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There was again a meeting of Adam, Seth, Enos, Cainan, and Mahalaleel. I sat listening to them talk. Adam related the visit of Chelal to our home.

"I have asked the Lord what we should do. I do not wish for us to become involved in the shedding of blood."

"You are right, Father, these are your sons and our brothers," agreed Seth.

"But these men will not listen to us or respect our wishes for peace," Cainan pointed out.

Adam said, "God's creations are many and his earth is large. We will have to find a place where we can worship him."

"Do you mean we must leave here, leave the land of Shulon, where you and Mother have lived since the time you left the garden?" asked Mahalaleel incredulously.

I knew that this was a serious situation, but I had never foreseen leaving this place. The idea was like a knife piercing me.

"Yes, we must leave," replied Enos. "Father, I know of a place where we can go. It is a land of promise, a beautiful land. It is green and lush and we may live there in peace, for there is no one there."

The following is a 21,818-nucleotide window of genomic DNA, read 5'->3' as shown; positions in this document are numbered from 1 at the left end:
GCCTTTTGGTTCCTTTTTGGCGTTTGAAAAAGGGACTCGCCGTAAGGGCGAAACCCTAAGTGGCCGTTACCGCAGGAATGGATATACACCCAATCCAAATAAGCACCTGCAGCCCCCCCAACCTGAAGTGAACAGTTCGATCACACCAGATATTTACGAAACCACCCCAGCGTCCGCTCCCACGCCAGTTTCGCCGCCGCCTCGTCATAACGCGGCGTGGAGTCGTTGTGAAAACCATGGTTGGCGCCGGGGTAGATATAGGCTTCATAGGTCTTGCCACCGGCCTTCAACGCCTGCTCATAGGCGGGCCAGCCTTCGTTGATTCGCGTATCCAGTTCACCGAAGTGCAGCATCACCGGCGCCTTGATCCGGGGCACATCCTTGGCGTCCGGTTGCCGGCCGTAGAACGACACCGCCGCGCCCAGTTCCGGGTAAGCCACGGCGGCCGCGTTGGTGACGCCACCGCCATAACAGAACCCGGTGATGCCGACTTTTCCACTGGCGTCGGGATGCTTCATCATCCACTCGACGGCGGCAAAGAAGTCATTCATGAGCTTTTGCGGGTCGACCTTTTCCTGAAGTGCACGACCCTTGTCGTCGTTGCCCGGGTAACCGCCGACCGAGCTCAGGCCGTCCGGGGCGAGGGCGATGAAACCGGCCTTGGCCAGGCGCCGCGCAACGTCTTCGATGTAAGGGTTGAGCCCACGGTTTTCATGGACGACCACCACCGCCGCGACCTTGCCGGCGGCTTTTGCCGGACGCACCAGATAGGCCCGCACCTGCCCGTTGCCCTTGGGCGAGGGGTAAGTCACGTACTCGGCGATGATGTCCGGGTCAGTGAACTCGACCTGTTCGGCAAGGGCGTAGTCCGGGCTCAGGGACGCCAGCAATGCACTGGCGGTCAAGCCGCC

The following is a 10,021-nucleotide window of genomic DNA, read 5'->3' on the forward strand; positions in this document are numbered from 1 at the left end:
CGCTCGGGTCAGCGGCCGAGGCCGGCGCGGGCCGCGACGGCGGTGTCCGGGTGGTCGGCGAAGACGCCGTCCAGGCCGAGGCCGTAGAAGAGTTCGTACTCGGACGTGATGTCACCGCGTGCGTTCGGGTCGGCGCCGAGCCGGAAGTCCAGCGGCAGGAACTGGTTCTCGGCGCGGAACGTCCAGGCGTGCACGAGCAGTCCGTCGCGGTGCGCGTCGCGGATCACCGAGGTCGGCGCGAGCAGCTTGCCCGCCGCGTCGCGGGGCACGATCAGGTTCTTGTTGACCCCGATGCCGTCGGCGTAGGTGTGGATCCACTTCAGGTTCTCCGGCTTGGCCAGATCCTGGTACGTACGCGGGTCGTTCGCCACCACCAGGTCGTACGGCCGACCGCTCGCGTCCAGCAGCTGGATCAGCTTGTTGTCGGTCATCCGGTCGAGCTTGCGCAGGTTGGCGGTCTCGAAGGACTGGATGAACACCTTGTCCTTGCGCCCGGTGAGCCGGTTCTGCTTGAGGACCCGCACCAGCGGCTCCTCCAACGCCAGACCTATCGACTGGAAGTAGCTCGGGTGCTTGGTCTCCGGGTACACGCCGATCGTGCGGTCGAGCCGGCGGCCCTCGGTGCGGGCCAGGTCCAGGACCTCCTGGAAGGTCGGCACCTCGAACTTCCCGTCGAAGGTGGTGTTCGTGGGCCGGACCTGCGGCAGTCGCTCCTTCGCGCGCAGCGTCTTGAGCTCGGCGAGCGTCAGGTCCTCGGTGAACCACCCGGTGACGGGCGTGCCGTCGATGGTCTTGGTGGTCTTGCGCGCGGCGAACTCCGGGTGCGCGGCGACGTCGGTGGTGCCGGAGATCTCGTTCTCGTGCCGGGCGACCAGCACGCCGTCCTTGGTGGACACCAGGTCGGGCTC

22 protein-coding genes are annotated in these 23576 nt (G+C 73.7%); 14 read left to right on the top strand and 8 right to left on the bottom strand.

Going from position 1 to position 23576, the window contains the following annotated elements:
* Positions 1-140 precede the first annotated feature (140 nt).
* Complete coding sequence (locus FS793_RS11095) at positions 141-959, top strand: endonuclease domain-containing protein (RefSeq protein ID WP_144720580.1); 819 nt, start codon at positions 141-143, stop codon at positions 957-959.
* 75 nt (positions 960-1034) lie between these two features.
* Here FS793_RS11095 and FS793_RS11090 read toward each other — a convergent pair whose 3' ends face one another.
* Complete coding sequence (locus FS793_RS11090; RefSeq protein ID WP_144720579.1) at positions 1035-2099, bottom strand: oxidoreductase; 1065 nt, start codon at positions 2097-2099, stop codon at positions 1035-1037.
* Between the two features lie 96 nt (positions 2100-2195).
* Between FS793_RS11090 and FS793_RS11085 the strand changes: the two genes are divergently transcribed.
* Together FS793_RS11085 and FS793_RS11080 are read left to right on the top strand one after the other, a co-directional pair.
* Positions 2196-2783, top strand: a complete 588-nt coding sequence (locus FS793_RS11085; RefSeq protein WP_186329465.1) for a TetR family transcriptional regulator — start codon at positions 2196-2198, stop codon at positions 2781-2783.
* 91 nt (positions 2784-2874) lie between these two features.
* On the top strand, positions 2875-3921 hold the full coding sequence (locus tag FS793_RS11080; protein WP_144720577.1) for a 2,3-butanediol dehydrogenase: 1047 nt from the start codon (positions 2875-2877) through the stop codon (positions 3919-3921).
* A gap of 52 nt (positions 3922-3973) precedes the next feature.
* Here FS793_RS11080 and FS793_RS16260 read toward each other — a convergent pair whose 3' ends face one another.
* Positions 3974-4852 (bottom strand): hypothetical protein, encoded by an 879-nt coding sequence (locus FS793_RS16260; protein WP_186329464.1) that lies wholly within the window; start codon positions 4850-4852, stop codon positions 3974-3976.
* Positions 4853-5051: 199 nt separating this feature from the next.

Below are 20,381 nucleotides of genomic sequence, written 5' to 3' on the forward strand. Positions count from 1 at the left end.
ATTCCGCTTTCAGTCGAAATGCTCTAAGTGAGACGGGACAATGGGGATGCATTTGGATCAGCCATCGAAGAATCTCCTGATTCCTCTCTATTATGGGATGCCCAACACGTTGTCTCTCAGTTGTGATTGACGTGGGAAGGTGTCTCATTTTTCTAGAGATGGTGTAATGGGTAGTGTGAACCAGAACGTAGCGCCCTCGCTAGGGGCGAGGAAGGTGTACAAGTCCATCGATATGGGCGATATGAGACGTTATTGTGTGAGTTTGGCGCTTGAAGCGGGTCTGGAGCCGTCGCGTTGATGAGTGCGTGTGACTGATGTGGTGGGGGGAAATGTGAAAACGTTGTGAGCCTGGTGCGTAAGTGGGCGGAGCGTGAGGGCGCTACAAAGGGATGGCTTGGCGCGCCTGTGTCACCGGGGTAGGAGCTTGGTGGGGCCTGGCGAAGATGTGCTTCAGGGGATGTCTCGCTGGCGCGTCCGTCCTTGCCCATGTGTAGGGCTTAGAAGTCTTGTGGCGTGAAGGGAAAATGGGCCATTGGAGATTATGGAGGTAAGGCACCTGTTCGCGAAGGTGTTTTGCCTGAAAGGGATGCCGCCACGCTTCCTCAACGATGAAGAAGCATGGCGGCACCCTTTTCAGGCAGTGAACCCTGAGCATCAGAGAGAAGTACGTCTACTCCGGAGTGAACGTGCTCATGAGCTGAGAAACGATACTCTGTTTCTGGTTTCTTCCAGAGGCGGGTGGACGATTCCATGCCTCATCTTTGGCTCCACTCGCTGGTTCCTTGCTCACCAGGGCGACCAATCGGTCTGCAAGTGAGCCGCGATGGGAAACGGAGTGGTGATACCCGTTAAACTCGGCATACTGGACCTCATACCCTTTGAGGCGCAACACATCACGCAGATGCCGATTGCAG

"Good," replied Adam. "We will get all the people ready as quickly as we can. There will be much to do, all our belongings and flocks and herds will have to be moved. Enos, you will lead us, since you know the way. I know that you have the wisdom to have chosen a good land."

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And so began our hurried preparations to leave the land of Shulon. Everyone had tasks to perform, even the smallest children. What we couldn't take with us, such as the animal pens, we dismantled. If it had been up to Adam we would have left them intact, but I stamped my foot and declared that if these people would chase us away from our home, then they should not be the benefactors of years of hard work. Of course if they chose to take our places here, they would still have the fields which had been cleared of stones and tilled with love.